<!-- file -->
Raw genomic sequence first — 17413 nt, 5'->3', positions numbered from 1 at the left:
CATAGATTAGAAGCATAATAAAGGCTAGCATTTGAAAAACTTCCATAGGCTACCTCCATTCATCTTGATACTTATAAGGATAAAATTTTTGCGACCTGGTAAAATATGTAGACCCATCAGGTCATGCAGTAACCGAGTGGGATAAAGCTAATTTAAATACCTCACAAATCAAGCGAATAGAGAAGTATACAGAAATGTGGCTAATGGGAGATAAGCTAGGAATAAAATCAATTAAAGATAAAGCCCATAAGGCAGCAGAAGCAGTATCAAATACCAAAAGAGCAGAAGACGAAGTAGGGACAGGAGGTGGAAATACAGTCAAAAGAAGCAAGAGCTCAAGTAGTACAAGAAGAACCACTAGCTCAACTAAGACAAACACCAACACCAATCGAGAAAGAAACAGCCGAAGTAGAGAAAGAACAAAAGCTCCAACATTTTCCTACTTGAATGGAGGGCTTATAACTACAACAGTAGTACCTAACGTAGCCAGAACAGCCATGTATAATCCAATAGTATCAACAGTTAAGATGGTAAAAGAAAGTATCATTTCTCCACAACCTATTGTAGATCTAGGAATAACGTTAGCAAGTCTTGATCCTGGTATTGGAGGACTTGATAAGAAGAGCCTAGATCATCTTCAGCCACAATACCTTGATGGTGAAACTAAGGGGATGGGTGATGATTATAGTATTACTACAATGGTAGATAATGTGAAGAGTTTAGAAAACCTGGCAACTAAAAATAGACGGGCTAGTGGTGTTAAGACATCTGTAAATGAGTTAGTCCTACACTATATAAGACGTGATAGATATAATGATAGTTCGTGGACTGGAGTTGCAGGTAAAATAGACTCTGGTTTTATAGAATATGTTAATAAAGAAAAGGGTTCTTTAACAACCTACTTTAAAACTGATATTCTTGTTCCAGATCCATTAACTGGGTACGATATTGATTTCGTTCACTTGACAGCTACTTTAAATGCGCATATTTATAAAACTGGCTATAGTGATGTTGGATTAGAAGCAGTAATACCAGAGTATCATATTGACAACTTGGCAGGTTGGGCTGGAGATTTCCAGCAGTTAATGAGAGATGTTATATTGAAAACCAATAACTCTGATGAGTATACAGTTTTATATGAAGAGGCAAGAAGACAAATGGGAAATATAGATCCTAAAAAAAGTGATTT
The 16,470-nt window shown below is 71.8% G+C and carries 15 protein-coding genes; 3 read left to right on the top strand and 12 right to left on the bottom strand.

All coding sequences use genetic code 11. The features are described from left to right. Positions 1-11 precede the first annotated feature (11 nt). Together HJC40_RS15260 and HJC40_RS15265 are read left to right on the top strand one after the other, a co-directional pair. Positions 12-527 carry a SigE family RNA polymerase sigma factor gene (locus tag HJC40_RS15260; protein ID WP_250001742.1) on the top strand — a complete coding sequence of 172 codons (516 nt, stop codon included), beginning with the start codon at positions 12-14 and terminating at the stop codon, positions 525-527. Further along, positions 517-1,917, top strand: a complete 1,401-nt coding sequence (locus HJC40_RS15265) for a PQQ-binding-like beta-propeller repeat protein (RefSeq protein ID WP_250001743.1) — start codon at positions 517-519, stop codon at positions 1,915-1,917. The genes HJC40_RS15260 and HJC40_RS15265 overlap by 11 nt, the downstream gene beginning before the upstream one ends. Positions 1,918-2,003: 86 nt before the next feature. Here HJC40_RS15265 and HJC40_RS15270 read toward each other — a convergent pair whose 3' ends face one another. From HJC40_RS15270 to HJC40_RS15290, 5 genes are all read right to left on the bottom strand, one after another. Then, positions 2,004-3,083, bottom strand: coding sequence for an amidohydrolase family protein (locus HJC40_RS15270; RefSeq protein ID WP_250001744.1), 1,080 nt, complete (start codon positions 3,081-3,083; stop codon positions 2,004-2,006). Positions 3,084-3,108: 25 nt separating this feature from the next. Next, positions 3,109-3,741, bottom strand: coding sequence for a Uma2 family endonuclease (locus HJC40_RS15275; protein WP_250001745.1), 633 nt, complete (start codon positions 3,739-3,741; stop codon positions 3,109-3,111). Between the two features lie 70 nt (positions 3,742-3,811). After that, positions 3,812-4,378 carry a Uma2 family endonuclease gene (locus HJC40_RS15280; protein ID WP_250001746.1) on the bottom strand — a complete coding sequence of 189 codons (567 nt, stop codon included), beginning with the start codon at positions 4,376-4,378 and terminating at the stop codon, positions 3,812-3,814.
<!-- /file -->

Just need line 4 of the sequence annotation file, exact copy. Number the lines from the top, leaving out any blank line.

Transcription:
All coding sequences use genetic code 11. The features are described from left to right. Positions 1-11 precede the first annotated feature (11 nt). Together HJC40_RS15260 and HJC40_RS15265 are read left to right on the top strand one after the other, a co-directional pair. Positions 12-527 carry a SigE family RNA polymerase sigma factor gene (locus tag HJC40_RS15260; protein ID WP_250001742.1) on the top strand — a complete coding sequence of 172 codons (516 nt, stop codon included), beginning with the start codon at positions 12-14 and terminating at the stop codon, positions 525-527. Further along, positions 517-1,917, top strand: a complete 1,401-nt coding sequence (locus HJC40_RS15265) for a PQQ-binding-like beta-propeller repeat protein (RefSeq protein ID WP_250001743.1) — start codon at positions 517-519, stop codon at positions 1,915-1,917. The genes HJC40_RS15260 and HJC40_RS15265 overlap by 11 nt, the downstream gene beginning before the upstream one ends. Positions 1,918-2,003: 86 nt before the next feature. Here HJC40_RS15265 and HJC40_RS15270 read toward each other — a convergent pair whose 3' ends face one another. From HJC40_RS15270 to HJC40_RS15290, 5 genes are all read right to left on the bottom strand, one after another. Then, positions 2,004-3,083, bottom strand: coding sequence for an amidohydrolase family protein (locus HJC40_RS15270; RefSeq protein ID WP_250001744.1), 1,080 nt, complete (start codon positions 3,081-3,083; stop codon positions 2,004-2,006). Positions 3,084-3,108: 25 nt separating this feature from the next. Next, positions 3,109-3,741, bottom strand: coding sequence for a Uma2 family endonuclease (locus HJC40_RS15275; protein WP_250001745.1), 633 nt, complete (start codon positions 3,739-3,741; stop codon positions 3,109-3,111). Between the two features lie 70 nt (positions 3,742-3,811). After that, positions 3,812-4,378 carry a Uma2 family endonuclease gene (locus HJC40_RS15280; protein ID WP_250001746.1) on the bottom strand — a complete coding sequence of 189 codons (567 nt, stop codon included), beginning with the start codon at positions 4,376-4,378 and terminating at the stop codon, positions 3,812-3,814.